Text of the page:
The Contours of Our Times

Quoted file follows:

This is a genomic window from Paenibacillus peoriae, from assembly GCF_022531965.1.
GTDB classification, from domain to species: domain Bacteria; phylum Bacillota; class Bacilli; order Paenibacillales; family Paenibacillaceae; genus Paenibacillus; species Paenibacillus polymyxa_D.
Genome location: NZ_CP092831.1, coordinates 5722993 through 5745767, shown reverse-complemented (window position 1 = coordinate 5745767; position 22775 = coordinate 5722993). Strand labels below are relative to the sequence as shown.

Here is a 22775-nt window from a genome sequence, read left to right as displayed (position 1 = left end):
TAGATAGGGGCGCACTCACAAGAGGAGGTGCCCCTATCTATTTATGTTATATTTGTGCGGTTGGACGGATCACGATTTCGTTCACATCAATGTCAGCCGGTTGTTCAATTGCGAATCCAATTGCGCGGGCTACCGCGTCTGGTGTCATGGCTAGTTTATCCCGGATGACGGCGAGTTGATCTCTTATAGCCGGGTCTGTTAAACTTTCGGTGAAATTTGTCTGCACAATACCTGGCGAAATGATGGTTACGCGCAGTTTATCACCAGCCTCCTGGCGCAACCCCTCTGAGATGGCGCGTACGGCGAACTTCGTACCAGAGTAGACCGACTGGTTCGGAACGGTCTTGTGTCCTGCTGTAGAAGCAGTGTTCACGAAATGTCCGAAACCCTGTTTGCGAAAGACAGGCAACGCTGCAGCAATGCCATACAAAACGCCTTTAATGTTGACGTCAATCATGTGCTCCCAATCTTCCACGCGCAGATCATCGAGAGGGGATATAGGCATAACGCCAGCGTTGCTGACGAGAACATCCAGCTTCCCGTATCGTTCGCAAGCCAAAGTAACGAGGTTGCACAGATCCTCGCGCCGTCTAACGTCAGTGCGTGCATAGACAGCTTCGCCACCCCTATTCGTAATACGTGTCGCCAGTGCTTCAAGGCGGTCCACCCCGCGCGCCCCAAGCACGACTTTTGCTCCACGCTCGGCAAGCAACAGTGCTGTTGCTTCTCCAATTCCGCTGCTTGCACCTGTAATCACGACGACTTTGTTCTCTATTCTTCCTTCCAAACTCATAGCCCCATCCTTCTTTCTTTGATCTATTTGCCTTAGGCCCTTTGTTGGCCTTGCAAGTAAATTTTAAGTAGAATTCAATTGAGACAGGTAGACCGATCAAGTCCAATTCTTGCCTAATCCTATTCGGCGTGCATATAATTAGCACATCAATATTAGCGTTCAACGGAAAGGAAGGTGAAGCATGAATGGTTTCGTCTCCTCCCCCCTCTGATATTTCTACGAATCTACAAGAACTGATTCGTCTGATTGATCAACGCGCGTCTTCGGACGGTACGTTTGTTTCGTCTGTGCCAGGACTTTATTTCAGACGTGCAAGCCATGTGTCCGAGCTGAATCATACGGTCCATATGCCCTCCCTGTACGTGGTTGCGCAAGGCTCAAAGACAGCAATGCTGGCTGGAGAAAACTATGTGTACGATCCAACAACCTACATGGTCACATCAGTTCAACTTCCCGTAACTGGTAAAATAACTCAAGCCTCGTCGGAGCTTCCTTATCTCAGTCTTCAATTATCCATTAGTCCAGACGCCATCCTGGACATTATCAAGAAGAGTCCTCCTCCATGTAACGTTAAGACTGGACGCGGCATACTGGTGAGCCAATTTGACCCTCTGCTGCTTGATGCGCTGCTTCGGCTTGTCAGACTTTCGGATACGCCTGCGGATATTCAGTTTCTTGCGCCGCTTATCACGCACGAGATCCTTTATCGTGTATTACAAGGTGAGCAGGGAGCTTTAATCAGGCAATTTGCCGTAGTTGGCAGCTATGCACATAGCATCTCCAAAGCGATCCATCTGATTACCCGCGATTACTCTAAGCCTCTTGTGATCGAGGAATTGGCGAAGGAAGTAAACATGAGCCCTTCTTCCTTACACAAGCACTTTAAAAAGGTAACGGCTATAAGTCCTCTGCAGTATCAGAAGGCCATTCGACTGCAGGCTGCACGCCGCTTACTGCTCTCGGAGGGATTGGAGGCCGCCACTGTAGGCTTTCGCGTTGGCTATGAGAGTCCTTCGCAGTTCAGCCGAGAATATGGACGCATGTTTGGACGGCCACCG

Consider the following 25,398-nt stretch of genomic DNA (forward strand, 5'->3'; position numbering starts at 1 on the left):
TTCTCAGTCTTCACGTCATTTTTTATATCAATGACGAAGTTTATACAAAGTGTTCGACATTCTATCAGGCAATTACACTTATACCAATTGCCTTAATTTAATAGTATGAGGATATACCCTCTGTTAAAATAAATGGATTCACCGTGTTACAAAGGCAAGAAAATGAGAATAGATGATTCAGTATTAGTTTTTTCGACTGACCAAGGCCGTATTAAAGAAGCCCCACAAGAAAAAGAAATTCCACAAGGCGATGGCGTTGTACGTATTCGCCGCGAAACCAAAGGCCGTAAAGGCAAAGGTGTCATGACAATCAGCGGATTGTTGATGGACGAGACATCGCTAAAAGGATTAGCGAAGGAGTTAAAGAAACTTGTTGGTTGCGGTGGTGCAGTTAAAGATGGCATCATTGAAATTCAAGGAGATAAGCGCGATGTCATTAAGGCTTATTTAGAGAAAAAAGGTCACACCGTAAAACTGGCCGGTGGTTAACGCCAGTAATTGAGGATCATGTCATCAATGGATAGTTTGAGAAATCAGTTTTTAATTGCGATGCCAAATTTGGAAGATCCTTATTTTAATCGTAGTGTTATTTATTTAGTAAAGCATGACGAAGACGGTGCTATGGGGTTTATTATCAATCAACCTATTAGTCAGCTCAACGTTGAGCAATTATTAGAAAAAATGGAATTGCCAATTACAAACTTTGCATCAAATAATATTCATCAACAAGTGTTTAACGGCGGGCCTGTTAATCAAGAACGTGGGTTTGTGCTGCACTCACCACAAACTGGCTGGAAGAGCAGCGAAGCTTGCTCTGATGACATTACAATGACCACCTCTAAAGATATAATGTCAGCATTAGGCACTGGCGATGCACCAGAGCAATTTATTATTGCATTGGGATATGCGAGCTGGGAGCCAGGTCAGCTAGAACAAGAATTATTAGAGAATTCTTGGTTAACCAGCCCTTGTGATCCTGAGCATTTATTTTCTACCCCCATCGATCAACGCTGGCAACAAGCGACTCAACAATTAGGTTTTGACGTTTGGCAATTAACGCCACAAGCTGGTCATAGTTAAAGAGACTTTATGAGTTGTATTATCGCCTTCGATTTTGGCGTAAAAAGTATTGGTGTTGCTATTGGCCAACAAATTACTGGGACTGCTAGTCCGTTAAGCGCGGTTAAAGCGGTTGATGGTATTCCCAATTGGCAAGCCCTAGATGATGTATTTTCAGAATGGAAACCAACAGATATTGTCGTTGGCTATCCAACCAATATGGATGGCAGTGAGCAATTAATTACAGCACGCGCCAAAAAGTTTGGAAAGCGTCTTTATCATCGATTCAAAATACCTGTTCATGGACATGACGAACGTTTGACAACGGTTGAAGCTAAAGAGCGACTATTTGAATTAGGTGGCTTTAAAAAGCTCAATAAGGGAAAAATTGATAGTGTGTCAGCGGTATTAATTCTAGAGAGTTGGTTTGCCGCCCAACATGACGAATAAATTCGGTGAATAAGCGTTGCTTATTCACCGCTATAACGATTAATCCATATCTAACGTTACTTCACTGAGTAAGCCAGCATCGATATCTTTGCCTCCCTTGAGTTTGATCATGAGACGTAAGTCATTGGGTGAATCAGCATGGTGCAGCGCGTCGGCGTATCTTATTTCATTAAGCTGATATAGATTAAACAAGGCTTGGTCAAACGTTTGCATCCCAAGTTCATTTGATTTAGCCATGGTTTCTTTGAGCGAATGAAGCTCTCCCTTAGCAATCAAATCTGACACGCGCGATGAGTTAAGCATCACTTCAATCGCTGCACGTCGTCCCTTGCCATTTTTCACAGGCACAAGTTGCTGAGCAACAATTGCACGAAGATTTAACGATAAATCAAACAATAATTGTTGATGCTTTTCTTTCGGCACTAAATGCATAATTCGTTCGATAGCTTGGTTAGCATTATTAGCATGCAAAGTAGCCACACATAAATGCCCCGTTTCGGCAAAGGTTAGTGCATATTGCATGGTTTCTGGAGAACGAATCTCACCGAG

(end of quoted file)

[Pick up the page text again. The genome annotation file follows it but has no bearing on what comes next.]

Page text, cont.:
The latest issue of Wired magazine (February 2005) has an interesting article, "Revenge of the Right Brain", that is adapted from Daniel Pink's upcoming book, "A Whole New Mind: Moving from the Information Age to the Conceptual Age." I just checked their site and while the article is not yet posted as they still have January's issue, they are normally pretty good about posting their latest edition, so if you would like to read the article, keep an eye on their site: http://www.wired.com/ (I will post it as soon as I see it is available) ------------------------ Link added on Jan 27, 2005: Revenge of the Right Brain ------------------------ Note that the actual book is not due out until March: http://www.amazon.com/exec/obidos/tg/detail/-/1573223085/ The basic argument of Pink's is that the era of left-brain domination, which brought forth the Information Age, is giving way to a new world in which right brain qualities, such as inventiveness, empathy, and meaning will govern. For example, Pink argues that by 2010, India will become the largest nation of English speakers in the world. In addition, other developing nations are minting capable knowledge workers that can crunch numbers, read charts, and write code...and do it cheaper than we can. However, this is what Pink calls "narrow" left-brain work -- reducing tasks to a set of routines, rules, and instructions. The opportunities that remain are those who can design systems, accountants who can do life planning, and bankers who know less about Excel and more about the art of the deal; in other words, artists, inventors, designers, storytellers, care-givers, big picture thinkers, etc. will transform the present Information Age into the Conceptual Age. By left-brain/right brain, Pink means that "the two hemispheres work in concert, and we enlist both sides for nearly everything we do. But the structure of our brains can help explain the contours of our times." "If the Industrial Age was built on people's backs, and the Information Age on people's left hemispheres, the Conceptional Age is being built on people's right hemispheres. We've progressed from a society of factory workers to a society of knowledge workers. And now we're progressing yet again -- to a society of creators and empathizers, pattern recognizers, and meaning makers." -- Pink While being logic, linear, and analytical will remain important, it will no longer be enough. For example, while electric lighting is now common place, candles are a $2 billion a year business. Logic would dictate that the candle business should be dead, however, the more 'industrial" we become, the more "transcendence" we desire. For quite some time "training" has normally meant teaching someone a skill that can be immediately be used back on the job. And it worked quite well during the Industrial Age. However, as we have shifted towards the Information Age, training someone on "knowledge" did not quite seem right, so "learning" became more in vogue. Thus we had elearning, rather than etraining. And if Pink is correct and we are starting a new shift, we will still have to be able to measure and analyze; help others to learn new skills and be able to find, rearrange, and structure the information around them; but now, in addition, help them to build broader conceptional skills.